Wage & Hour Settlement In Case of Nurses Classified as Exempt

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A settlement was proposed to settle a wage and hour class action lawsuit alleging that nurses and other medical personnel were misclassified as exempt by Health Resource Solutions Inc. The plaintiff group included both registered nurses and clinicians. The proposed settlement was for $738,000 to close out the overtime class action lawsuit.

The case was founded on the allegations that 79 workers were wrongfully classified as exempt from overtime. Both parties involved in the case agreed on the settlement amount. The plaintiffs noted that estimate distribution amounts to claimants should represent close to 90% of maximum individual claims for overtime wages (exclusive of liquidated/other damages under FLSA and IMWL). April 19th was set as the final approval hearing for the settlement.

The company, Health Resource Solutions, will retain $162,000 of the original proposed settlement amount of $900,000. The amount of the proposed settlement was reduced after a smaller number of plaintiffs became claimants (only 79 of the expected 175 that was originally estimated). The unclaimed settlement funds totaling $162,126.77 will be kept by Health Resource Solutions.

Plaintiffs’ counsel requested that the judge approve legal fees to be taken out of the settlement fund totaling $300,000. The fee was 1/3 of the original settlement amount but will be 41% of the final settlement fund if the request is approved. Attorneys argued that their actions resolved the case prior to incurring the expense of lengthy class action litigation, trial costs, and likely appeals to the court’s decisions.

Monique B. originally filed the complaint in 2016 alleging that the company, HRS or Health Resource Solutions, wrongfully classified their employees – leaving them exempt from overtime they legally deserved. This was done in violation of both the Fair Labor Standards Act (FLSA) and the Illinois Minimum Wage Law (IMWL). In order for an employee to be legally classified as exempt they must meet very specific requirements.

If you have questions about overtime violations or other violations of California labor law, please get in touch with one of the experienced California employment law attorneys at Blumenthal Nordrehaug Bhowmik De Blouw LLP.

$9.2M Settlement Could Resolve Driver Wage Claims

A number of trucking companies including Roadrunner Intermodal Services LLC agreed to pay $9.2 million in order to end claims made in California federal court by a putative class of truck drivers. The 796 California drivers in the class claim that they were misclassified as independent contractors. Defendants in the case are: Roadrunner, Central Cal Transportation LLC and Morgan Southern Inc. Drivers in the class worked for the various transportation companies as independent contractors from February 2011 to the time of the proposed settlement. Class members would receive $7,255 on average if the proposed settlement is approved.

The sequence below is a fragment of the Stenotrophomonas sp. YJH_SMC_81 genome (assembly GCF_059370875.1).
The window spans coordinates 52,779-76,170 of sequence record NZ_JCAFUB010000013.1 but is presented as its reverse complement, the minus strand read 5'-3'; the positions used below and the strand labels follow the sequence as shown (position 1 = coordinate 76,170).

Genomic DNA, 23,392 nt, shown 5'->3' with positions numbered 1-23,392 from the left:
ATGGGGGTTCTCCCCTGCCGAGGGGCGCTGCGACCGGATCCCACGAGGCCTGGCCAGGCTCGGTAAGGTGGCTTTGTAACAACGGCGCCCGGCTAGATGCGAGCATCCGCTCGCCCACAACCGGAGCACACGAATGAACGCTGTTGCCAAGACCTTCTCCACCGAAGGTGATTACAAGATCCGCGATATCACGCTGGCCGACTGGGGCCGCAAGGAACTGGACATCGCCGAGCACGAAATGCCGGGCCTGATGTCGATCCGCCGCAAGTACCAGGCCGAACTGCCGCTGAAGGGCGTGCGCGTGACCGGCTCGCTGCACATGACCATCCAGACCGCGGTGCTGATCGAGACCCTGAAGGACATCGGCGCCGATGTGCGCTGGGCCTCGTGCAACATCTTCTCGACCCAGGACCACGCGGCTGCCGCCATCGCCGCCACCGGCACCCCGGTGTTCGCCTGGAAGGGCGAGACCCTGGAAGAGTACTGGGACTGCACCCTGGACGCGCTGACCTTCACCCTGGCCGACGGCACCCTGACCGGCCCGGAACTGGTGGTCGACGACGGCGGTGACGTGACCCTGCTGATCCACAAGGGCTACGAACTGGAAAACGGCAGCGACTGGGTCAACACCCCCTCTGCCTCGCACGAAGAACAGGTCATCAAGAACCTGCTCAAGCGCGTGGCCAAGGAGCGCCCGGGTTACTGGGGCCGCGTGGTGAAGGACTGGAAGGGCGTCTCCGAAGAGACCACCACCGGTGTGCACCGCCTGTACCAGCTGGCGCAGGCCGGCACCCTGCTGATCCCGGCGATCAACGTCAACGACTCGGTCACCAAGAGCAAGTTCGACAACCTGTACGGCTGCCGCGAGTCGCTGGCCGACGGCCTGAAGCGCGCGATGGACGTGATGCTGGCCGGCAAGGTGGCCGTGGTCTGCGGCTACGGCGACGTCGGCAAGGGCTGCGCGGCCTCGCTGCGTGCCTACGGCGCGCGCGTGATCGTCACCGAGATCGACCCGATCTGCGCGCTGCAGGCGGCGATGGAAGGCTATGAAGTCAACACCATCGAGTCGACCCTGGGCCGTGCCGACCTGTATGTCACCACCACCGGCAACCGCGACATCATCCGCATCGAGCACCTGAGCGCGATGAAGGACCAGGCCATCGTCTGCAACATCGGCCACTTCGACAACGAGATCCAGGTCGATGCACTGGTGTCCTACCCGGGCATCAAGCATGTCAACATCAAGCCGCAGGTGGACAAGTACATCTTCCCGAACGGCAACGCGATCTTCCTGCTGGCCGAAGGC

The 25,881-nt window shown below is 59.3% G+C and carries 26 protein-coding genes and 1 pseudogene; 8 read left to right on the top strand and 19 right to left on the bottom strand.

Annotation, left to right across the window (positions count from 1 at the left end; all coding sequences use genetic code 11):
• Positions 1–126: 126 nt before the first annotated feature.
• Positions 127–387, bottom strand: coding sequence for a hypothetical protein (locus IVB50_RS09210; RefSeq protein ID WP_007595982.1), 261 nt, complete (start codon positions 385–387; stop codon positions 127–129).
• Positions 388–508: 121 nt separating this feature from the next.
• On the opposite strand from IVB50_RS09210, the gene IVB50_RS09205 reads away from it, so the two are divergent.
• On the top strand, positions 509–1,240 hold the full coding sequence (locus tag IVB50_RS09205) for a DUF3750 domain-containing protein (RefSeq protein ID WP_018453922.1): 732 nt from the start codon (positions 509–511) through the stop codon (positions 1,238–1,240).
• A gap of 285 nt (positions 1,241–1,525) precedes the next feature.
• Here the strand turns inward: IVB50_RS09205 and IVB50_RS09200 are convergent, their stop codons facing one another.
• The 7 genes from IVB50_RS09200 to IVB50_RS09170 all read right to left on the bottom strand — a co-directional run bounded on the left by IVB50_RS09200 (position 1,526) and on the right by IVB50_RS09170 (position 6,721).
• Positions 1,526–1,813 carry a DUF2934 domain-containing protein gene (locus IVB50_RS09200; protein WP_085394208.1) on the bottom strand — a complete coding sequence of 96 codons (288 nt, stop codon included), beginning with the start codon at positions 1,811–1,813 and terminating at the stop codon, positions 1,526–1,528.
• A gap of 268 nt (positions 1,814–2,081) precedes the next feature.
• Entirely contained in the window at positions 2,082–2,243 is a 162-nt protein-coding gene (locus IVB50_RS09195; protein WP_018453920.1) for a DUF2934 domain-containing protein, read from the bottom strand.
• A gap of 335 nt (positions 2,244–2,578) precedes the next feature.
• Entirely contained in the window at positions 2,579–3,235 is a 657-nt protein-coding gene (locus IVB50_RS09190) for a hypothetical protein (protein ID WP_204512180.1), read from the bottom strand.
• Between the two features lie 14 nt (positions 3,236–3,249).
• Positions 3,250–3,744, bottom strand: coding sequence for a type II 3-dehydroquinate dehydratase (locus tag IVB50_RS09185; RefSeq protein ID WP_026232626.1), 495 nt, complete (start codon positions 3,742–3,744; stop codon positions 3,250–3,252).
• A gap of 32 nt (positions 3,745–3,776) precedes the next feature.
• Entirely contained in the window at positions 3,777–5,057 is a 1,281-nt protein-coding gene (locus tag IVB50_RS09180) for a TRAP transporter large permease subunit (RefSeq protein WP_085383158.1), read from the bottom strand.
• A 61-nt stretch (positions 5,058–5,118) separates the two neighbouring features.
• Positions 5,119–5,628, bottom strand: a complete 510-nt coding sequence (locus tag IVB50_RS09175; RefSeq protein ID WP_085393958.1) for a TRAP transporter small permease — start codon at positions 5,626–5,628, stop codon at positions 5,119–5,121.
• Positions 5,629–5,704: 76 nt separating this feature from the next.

Drivers allege that the trucking companies should not have classified them as independent contractors. They allegedly should have been classified as employees and therefore should have been provided with overtime wages, benefit from minimum wage requirements, separation wages, business expenses, meal and rest breaks, and accurate wage statements. Allegedly, the companies failed to fulfill these requirements in violation of a number of state and federal labor laws. The trucking companies deny the alleged violations.

Three different groups of drivers sued the Defendants with similar allegations over the course of three years:

·      February 2015, California state court – moved in April 2015 to federal court

·      September 2015 in federal court

·      January 2016

The above three cases were combined in early 2017. The putative class’ counsel estimated the maximum amount of damages faced by the drivers at $77 million. Yet the drivers are aware that there is no guarantee that they would receive anywhere close to this amount if the case were to proceed to certification and trial. Additionally, there is no guarantee that defendants would be capable of paying anywhere close to that estimated maximum considering the companies’ financial situation.

The motion for preliminary approval estimates that the class members participating in the suit would have access to $5.8 million after fees for attorneys, etc. are deducted. As long as the qualifying workweeks remain unchanged at 41,846 the drivers should receive approximately $140 per work week that is eligible.

If you need assistance with wage claims or you fear that you aren’t receiving accurate wage statements or overtime pay as required by law, please get in touch with one of the experienced California employment law attorneys at Blumenthal Nordrehaug Bhowmik De Blouw LLP.